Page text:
CB: What people had issue with was that we could not separate Djay him from humor or outlandish behavior. We couldn’t say he’s the caricature pimp. 12 year olds know what a pimp is, that’s what music videos do or movies like “Superfly” or “Truck Turner;” there are some colorful pimps out there. That’s not the type of pimp I was talking about, I wanted to take the lowest of the low. Terrence was like I want to do this and that and I said you don’t have money for this and you’re not that smart. You’re not a good pimp! You’re a damn chauffeur and look at Lexus standing over you letting you know that you’re nothing. Everyday you’re thinking you were something back in the day for a little bit of time in high school when you’re doing your beats and your mixtapes and some other cat on the other side of the city is doing the same thing and now he’s on music videos and you’re not. Who doesn’t feel that.

The problem is that people wanted me to judge Djay; they wanted me to have him atone for doing wrong. Well it wasn’t on his mind and the pimps that I know it’s not on theirs. They’ll do something else because they would prefer not to do that. I know some people that say, I wish I had some hoes on the tray, so I can feel like I’m a pimp. That’s bullshit! Nobody wants to live that life and he didn’t want to either. I think that’s what the issue was that people sympathized with him, even possibly, identified with him. Can we identify with a man who is in a job that is tedious and boring and not exploiting his true gifts? Then you start to root for him and then he throws that girl out with her baby.

TG: I thought scene could have had more edge; his character could have been more of a gorilla pimp versus being a sugar pimp?

CB: He just wasn’t that good of a pimp. He just needed to get that woman out of his life. There’s no easy way to throw a woman and her child out in the street. That is scene that when audiences watch it they feel ambushed. They feel like wait a minute I started this movie not wanting to like this guy at all and now they just made a song called “Whoop that Trick,” and I want this team to work and now he does some stupid sh– like that. Then they see that tape in the toilet at the end of the movie and they’re like, “Oh, no I don’t know what this guy is going to do.” You watch this with a crowded house and people are shouting at the screen what he should do. People who aren’t worried about their bylines being on a bunch of things, are in theatres they’re saying “kill that motherf—er.” I’m not saying that we need to go into that bloodlust but its there because people get passionate about their creative endeavors. People watched him make, It’s Hard Out There for a Pimp,” they watched all the girls suffer, they watched the struggle and there it is in the toilet. They wanted to kill that guy and I think there is a victory to some extent in us wanting him to be mad, because we watched that outlandish dream. If I can just get a tape in this guy’s hand, then we’re golden; we’re out of here. It’s so unrealistic. The journey got him a little bit further. That’s what I want my movies to be.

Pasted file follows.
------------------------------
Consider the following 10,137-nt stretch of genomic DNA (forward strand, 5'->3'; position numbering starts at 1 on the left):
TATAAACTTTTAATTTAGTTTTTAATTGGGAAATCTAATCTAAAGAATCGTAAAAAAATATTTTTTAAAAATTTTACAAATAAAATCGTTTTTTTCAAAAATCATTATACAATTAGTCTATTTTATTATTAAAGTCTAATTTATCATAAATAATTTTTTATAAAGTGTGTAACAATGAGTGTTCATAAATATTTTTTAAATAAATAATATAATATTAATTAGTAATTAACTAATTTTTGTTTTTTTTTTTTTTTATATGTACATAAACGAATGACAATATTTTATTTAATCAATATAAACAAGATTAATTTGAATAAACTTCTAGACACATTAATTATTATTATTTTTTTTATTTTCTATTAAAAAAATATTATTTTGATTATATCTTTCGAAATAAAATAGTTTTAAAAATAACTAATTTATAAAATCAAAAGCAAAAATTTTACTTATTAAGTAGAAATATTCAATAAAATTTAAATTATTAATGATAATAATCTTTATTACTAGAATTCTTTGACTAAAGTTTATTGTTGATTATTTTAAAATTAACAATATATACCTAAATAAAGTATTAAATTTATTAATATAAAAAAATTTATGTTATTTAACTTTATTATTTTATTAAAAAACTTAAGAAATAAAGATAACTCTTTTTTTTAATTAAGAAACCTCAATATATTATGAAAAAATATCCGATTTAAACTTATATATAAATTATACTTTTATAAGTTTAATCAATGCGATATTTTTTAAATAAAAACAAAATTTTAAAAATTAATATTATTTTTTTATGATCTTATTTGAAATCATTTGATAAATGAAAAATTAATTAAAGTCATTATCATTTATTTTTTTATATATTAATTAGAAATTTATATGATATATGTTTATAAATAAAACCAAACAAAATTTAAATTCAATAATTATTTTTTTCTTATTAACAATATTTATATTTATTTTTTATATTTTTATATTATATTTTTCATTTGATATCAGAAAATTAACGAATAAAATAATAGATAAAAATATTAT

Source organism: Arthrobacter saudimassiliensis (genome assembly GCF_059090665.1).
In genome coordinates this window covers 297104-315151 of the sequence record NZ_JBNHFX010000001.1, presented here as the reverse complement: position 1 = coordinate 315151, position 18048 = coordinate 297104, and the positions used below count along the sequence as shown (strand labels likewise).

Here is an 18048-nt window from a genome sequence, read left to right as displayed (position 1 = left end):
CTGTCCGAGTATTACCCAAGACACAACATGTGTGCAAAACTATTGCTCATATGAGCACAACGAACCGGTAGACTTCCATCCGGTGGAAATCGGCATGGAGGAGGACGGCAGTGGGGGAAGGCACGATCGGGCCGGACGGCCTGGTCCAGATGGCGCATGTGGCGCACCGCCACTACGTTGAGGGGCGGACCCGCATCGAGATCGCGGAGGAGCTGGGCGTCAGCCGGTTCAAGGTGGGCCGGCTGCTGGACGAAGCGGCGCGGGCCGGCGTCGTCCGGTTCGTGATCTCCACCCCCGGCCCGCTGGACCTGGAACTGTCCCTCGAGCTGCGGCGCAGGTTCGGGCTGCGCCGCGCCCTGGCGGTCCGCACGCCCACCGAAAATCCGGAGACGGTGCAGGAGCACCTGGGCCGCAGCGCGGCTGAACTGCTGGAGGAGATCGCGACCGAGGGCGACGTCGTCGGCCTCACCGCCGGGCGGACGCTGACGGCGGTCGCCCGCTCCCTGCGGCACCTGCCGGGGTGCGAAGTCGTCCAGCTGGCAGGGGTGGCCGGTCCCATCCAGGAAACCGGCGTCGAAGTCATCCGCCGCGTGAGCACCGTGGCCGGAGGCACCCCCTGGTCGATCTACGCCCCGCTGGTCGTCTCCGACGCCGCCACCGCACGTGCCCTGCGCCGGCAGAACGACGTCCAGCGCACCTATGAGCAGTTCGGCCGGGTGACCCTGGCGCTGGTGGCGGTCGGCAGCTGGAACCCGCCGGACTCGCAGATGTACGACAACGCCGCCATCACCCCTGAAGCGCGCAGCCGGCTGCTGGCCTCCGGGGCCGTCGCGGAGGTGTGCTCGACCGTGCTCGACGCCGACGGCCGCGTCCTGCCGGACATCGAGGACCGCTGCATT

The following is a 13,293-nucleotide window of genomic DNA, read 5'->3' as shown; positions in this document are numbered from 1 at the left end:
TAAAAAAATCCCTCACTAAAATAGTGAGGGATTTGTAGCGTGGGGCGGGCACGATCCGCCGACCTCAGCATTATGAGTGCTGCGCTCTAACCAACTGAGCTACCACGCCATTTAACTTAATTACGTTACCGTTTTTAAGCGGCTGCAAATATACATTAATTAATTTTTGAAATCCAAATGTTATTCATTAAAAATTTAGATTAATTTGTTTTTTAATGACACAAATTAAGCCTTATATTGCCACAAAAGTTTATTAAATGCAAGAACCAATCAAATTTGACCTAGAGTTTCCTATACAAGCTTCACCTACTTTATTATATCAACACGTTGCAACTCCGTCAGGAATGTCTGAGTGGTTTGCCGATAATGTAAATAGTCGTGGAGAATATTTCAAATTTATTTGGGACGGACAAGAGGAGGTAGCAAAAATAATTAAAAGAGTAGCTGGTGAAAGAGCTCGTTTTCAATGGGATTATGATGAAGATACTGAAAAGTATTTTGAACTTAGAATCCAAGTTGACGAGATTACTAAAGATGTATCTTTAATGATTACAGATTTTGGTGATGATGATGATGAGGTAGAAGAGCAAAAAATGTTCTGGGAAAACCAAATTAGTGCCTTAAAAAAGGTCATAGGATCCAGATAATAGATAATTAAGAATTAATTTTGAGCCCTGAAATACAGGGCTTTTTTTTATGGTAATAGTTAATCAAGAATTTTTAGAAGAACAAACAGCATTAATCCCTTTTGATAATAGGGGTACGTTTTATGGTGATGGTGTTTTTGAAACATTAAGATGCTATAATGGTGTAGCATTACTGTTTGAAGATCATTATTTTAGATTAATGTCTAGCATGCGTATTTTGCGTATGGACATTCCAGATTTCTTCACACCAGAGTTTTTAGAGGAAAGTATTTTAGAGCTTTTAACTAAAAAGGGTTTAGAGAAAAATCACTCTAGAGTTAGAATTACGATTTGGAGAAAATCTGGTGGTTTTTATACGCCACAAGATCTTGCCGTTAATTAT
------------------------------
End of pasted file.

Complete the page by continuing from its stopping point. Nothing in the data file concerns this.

I got a feeling that people are going to get some distance from BSM, they’re going to see my country music movie. My next film, I’m going to tell the story of the sanitation strike that leads to King’s assassination. That will be my soul movie. Isaac Hayes was in those marches, he was kicking German Sheppard off of nuns. No one has told that story and I’m going to tell it. It’s not because it’s an African-American story, but it’s a Memphis story. It’s about garbage men who are wondering if they can exist on their own and a black and white-owned record label wondering can they be on their own out from under Atlantic with Otis (Redding) just have died with all the Bar-Kays. All they have is this young man named Isaac Hayes and he wants to songs that are nine minutes long. That will be my film after my country western film.

TG: You have a level of comfort telling stories about African-Americans, would that be accurate?

CB: I am comfortable because I feel that I’m doing the research and I have a true passion and desire to tell these stories. I come at from a place that these are my neighbors, my citizens; I don’t mean Blacks but Memphians. I’ve got two Black mayors in my city. We are not in a segregated society in Memphis; we’re in the mix working side by side. I think some of the greatest stories and heroes of my region are African-Americans. I like blues music and I must say African-Americans abandoned blues music and I think that needs to be addressed. There’s a legitimate reason why it was abandoned, it was historically needed to be abandoned. The civil rights movement couldn’t really adopt blues, they needed gospel; they needed we shall overcome, they needed those battle cries. Soul music changed after the shot rang out at the Lorraine. I look out my office everyday and I see that wreath. It’s hard for me but I do want to earn the respect. I do not go into these projects, disrespectfully; I think about what I am doing. I know that I’m pushing the boundaries, but why do you think Sam was leaping to do this project. He knew that this would be a lasting movie. I just want people who look at me and scratching their head and saying, “what’s this guy doing?” should give me the benefit of a doubt because my heart is in the right place.

TG: Are you comfortable with how “Black Snake Moan” is being marketed?

CB: I very comfortable with it because the nod to this is those sex-ploitation movies. Let’s be honest, it’s a big old stew of all southern obsessions and fears. I like the fact that audiences sit in the dark watching my movie and are somewhat uncomfortable, but oddly aroused at the same time. I like that the audience would say that “I can’t believe that she just attacked that boy like a damn pit bull!” I go to movies in the South where people talk at the screen; I come from the theatre so there’s pageantry to our work. You know Tyler Perry didn’t just come up in the last couple of years, he’s been around for a long time in Memphis because those shows sell out. I’ve seen some crazy church plays where the devil comes out and grab people take them to hell! It’s absolutely outlandish, but I can’t help but love it. My message is that we’re all okay, I know this like a big old thunderstorm but it passes!